Tibetan Buddhism in Ghana
These special coffins are works of art, built by skilled carpenters; designed and finished by talented wood artists. Unlike many works of wood art that remain visible for centuries; these wood creations are buried with the deceased, never to be seen again. It is truly art for the moment, transitory art, like Tibetan Buddhist sand paintings. Each coffin is returned to the same earth that nourished the original tree which gave the wood to build the coffin. The cycle is complete.
The concept of hand-worked wood returning to the earth is the same for any wooden coffin, whether it is Ghana or an old cemetery here in the United States. The wood decays in the ground and a new tree grows, but the skill of the wood craftsman remains constant through all generations.
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She said, “China follows a policy of freedom of religion and belief, and this naturally includes having to respect and protect the ways of passing on Tibetan Buddhism.
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The Chinese Army defeated the small Tibetan Army in 1949 and imposed a 'Seventeen-Point Agreement for the Peaceful Liberation of Tibet' on the Tibetan Government in May 1951.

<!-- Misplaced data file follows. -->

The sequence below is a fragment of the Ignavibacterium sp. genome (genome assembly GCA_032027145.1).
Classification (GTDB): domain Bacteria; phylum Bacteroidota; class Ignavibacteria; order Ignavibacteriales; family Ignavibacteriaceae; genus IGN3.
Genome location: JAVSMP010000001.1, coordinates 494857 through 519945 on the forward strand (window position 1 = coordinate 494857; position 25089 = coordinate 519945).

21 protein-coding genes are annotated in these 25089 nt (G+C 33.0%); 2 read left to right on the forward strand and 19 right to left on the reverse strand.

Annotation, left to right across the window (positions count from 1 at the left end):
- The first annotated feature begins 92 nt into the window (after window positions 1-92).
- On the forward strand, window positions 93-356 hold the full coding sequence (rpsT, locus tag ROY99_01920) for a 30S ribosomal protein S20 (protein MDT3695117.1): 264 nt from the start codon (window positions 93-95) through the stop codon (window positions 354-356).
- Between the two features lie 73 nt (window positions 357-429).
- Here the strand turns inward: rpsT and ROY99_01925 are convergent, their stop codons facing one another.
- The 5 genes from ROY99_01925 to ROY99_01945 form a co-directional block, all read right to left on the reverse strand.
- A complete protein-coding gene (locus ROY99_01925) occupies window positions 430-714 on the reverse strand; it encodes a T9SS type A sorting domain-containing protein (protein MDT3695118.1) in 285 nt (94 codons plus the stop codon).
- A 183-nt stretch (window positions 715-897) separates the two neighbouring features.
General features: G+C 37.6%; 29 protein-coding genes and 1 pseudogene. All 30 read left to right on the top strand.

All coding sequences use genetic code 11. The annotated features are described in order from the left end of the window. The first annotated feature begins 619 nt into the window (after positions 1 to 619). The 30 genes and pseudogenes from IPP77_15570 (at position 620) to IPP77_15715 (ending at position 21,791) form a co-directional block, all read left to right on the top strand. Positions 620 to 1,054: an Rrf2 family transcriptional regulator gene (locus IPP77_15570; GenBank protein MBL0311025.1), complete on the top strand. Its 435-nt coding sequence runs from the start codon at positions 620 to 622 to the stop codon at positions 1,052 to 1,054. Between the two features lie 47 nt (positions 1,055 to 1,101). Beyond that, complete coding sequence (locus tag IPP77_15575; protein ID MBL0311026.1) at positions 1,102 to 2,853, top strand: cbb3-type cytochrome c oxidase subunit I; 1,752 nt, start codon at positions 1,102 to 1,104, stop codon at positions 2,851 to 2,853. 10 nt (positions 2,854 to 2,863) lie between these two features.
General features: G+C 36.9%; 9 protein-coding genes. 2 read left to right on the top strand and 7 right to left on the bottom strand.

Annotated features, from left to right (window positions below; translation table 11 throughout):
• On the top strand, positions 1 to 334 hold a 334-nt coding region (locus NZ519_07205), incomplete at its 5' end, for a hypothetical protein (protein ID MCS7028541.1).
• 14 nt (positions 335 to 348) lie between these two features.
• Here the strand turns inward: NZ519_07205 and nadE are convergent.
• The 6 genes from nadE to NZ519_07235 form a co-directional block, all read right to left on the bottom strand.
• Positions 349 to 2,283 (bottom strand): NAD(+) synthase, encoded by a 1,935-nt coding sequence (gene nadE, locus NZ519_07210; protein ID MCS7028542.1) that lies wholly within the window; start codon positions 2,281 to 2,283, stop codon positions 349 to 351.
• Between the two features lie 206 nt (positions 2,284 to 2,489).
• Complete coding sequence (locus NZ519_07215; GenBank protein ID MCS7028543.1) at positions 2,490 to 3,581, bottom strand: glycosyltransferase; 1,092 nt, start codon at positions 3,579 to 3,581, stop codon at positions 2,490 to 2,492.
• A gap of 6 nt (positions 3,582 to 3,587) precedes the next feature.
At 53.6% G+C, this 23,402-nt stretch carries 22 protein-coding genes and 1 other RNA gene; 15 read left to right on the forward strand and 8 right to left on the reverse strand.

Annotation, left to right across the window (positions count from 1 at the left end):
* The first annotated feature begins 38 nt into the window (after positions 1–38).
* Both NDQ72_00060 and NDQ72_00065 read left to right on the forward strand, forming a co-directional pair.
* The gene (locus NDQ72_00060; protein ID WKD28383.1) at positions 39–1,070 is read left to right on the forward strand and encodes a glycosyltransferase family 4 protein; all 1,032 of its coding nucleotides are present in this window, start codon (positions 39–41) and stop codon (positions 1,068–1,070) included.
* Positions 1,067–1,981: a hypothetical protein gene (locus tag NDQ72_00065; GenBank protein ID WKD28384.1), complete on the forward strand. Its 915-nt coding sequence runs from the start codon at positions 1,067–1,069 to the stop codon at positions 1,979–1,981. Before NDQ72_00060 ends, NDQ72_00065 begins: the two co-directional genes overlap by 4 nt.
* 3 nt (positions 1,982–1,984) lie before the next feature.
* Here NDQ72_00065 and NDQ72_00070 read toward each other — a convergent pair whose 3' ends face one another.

Who is the supreme leader of tibetan Buddhists?
The leader of Tibet, known as The Dalai Lama.
The 14th, & current, in the line of Dalai Lamas, Tenzin Gyatso, was born Lhamo Thondup in 1935 in China of Tibetan parentage. He was recognized as the incarnation of the 13th Dalai Lama in 1937, enthroned in 1940, and vested with full powers as head of state in 1950. He fled to exile in India in 1959, the year of the Tibetan people's unsuccessful revolt against communist Chinese forces that had occupied the country since 1950. The Dalai Lama set up a government-in-exile in Dharmsala, India (known as "Little Lhasa"), in the Himalayan Mountains…